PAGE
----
Other example porous solids include a 10 g/cc, 40% porous material, such as tungsten powder mixed with hollow microspheres, 50% each by volume. Another example compound includes 53% by volume low-viscosity epoxy, 42% by volume hollow glass spheres, and 5% by volume copper powder. The compound density is about 1.3 g/cc and the porosity is about 33%. Another compound includes about 39% by volume water, 21% by volume Lehigh Class H cement, 40% by volume glass spheres, and trace additives to optimize rheology and cure rate. The density of this compound is about 1.3 g/cc and the porosity is about 30%.
To form the encapsulant 110, the porous material (in liquid or slurry form) may be poured around the carrier strip 102 contained inside the sleeve 112. The porous material is then allowed to harden. With porous cement, cement in powder form may be mixed with water and other additives to form a cement slurry. During mixing of the cement, microspheres are added to the mixture. The mixture, still in slurry form, is then poured inside the sleeve 112 and allowed to harden. The equipment used for creating the desired mixture can be any conventional cement mixing equipment. Fibers (e.g., glass fibers, carbon fibers, etc.) can also be added to increase the strength of the encapsulant.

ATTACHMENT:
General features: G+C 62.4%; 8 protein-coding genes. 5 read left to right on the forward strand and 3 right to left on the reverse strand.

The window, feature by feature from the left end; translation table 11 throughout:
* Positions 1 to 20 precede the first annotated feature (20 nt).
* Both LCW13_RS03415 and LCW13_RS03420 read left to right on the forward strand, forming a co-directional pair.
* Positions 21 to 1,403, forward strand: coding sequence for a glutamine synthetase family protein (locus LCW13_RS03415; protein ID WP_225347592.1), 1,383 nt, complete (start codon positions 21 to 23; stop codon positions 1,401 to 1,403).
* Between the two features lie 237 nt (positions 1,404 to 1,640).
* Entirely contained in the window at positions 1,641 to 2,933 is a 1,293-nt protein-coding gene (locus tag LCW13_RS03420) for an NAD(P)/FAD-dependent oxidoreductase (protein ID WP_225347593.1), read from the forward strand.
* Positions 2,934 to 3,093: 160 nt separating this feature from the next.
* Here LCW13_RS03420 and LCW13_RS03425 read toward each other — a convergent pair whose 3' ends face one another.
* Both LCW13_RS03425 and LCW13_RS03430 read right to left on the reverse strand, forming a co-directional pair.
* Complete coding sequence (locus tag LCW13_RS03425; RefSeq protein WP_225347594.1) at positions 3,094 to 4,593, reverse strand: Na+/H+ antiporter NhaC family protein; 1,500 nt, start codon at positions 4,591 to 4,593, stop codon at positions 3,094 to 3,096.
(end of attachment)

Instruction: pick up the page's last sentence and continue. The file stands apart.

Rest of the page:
The encapsulant 110 can also be premolded. For example, the encapsulant can be divided into two sections, with appropriate contours molded into the inner surfaces of the two sections to receive a gun or one or more charges. The gun can then be placed between the two sections which are fastened together to provide the encapsulant 110 shown in FIG. 2B. In yet another example, the porous material may be molded to the shape in between two charges and loaded when the charges are loaded.
In another embodiment, as shown in FIG. 2C, the linear strip 102 is omitted, with the support bracket 105 and encapsulant 110 providing the needed support.